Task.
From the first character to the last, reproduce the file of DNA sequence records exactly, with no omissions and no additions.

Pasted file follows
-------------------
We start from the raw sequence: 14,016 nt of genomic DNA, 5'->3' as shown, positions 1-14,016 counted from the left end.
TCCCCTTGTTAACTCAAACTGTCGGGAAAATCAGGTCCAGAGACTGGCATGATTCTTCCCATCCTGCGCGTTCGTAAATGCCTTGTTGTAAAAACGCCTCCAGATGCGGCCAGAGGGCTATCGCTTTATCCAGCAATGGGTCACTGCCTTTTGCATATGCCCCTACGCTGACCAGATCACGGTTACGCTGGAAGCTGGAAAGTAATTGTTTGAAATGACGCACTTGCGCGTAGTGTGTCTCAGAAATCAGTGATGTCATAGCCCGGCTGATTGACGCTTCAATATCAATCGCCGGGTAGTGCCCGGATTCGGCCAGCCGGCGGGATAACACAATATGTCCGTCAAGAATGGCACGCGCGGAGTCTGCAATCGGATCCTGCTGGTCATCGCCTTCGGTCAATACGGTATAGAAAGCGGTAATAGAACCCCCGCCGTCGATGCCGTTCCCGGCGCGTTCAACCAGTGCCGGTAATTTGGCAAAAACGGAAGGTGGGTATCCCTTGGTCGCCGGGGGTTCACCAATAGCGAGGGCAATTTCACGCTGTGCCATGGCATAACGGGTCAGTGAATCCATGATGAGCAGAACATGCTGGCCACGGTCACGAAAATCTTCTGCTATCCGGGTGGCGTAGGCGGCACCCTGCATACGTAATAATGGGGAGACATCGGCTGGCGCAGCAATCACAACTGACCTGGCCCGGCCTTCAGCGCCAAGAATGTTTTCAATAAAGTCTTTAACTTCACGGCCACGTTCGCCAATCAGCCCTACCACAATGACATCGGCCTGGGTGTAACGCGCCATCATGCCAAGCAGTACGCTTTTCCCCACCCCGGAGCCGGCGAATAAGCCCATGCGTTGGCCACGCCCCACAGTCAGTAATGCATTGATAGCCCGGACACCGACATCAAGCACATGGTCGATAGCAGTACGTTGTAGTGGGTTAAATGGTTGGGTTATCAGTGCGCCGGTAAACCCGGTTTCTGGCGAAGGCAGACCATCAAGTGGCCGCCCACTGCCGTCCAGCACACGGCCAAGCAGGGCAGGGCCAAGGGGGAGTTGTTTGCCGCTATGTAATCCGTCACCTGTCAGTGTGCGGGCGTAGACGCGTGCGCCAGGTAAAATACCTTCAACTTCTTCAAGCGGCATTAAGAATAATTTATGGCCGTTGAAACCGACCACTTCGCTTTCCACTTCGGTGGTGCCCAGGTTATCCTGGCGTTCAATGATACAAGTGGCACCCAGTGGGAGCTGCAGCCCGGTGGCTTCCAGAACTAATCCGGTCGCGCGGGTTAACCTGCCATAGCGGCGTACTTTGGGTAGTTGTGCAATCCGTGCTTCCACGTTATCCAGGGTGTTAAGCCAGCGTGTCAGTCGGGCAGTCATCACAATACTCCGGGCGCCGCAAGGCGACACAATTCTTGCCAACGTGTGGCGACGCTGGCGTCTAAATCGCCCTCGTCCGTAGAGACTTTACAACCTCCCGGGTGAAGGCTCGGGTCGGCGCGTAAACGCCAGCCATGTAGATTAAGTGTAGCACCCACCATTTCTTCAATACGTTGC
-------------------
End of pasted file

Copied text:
We start from the raw sequence: 14,016 nt of genomic DNA, 5'->3' as shown, positions 1-14,016 counted from the left end.
TCCCCTTGTTAACTCAAACTGTCGGGAAAATCAGGTCCAGAGACTGGCATGATTCTTCCCATCCTGCGCGTTCGTAAATGCCTTGTTGTAAAAACGCCTCCAGATGCGGCCAGAGGGCTATCGCTTTATCCAGCAATGGGTCACTGCCTTTTGCATATGCCCCTACGCTGACCAGATCACGGTTACGCTGGAAGCTGGAAAGTAATTGTTTGAAATGACGCACTTGCGCGTAGTGTGTCTCAGAAATCAGTGATGTCATAGCCCGGCTGATTGACGCTTCAATATCAATCGCCGGGTAGTGCCCGGATTCGGCCAGCCGGCGGGATAACACAATATGTCCGTCAAGAATGGCACGCGCGGAGTCTGCAATCGGATCCTGCTGGTCATCGCCTTCGGTCAATACGGTATAGAAAGCGGTAATAGAACCCCCGCCGTCGATGCCGTTCCCGGCGCGTTCAACCAGTGCCGGTAATTTGGCAAAAACGGAAGGTGGGTATCCCTTGGTCGCCGGGGGTTCACCAATAGCGAGGGCAATTTCACGCTGTGCCATGGCATAACGGGTCAGTGAATCCATGATGAGCAGAACATGCTGGCCACGGTCACGAAAATCTTCTGCTATCCGGGTGGCGTAGGCGGCACCCTGCATACGTAATAATGGGGAGACATCGGCTGGCGCAGCAATCACAACTGACCTGGCCCGGCCTTCAGCGCCAAGAATGTTTTCAATAAAGTCTTTAACTTCACGGCCACGTTCGCCAATCAGCCCTACCACAATGACATCGGCCTGGGTGTAACGCGCCATCATGCCAAGCAGTACGCTTTTCCCCACCCCGGAGCCGGCGAATAAGCCCATGCGTTGGCCACGCCCCACAGTCAGTAATGCATTGATAGCCCGGACACCGACATCAAGCACATGGTCGATAGCAGTACGTTGTAGTGGGTTAAATGGTTGGGTTATCAGTGCGCCGGTAAACCCGGTTTCTGGCGAAGGCAGACCATCAAGTGGCCGCCCACTGCCGTCCAGCACACGGCCAAGCAGGGCAGGGCCAAGGGGGAGTTGTTTGCCGCTATGTAATCCGTCACCTGTCAGTGTGCGGGCGTAGACGCGTGCGCCAGGTAAAATACCTTCAACTTCTTCAAGCGGCATTAAGAATAATTTATGGCCGTTGAAACCGACCACTTCGCTTTCCACTTCGGTGGTGCCCAGGTTATCCTGGCGTTCAATGATACAAGTGGCACCCAGTGGGAGCTGCAGCCCGGTGGCTTCCAGAACTAATCCGGTCGCGCGGGTTAACCTGCCATAGCGGCGTACTTTGGGTAGTTGTGCAATCCGTGCTTCCACGTTATCCAGGGTGTTAAGCCAGCGTGTCAGTCGGGCAGTCATCACAATACTCCGGGCGCCGCAAGGCGACACAATTCTTGCCAACGTGTGGCGACGCTGGCGTCTAAATCGCCCTCGTCCGTAGAGACTTTACAACCTCCCGGGTGAAGGCTCGGGTCGGCGCGTAAACGCCAGCCATGTAGATTAAGTGTAGCACCCACCATTTCTTCAATACGTTGC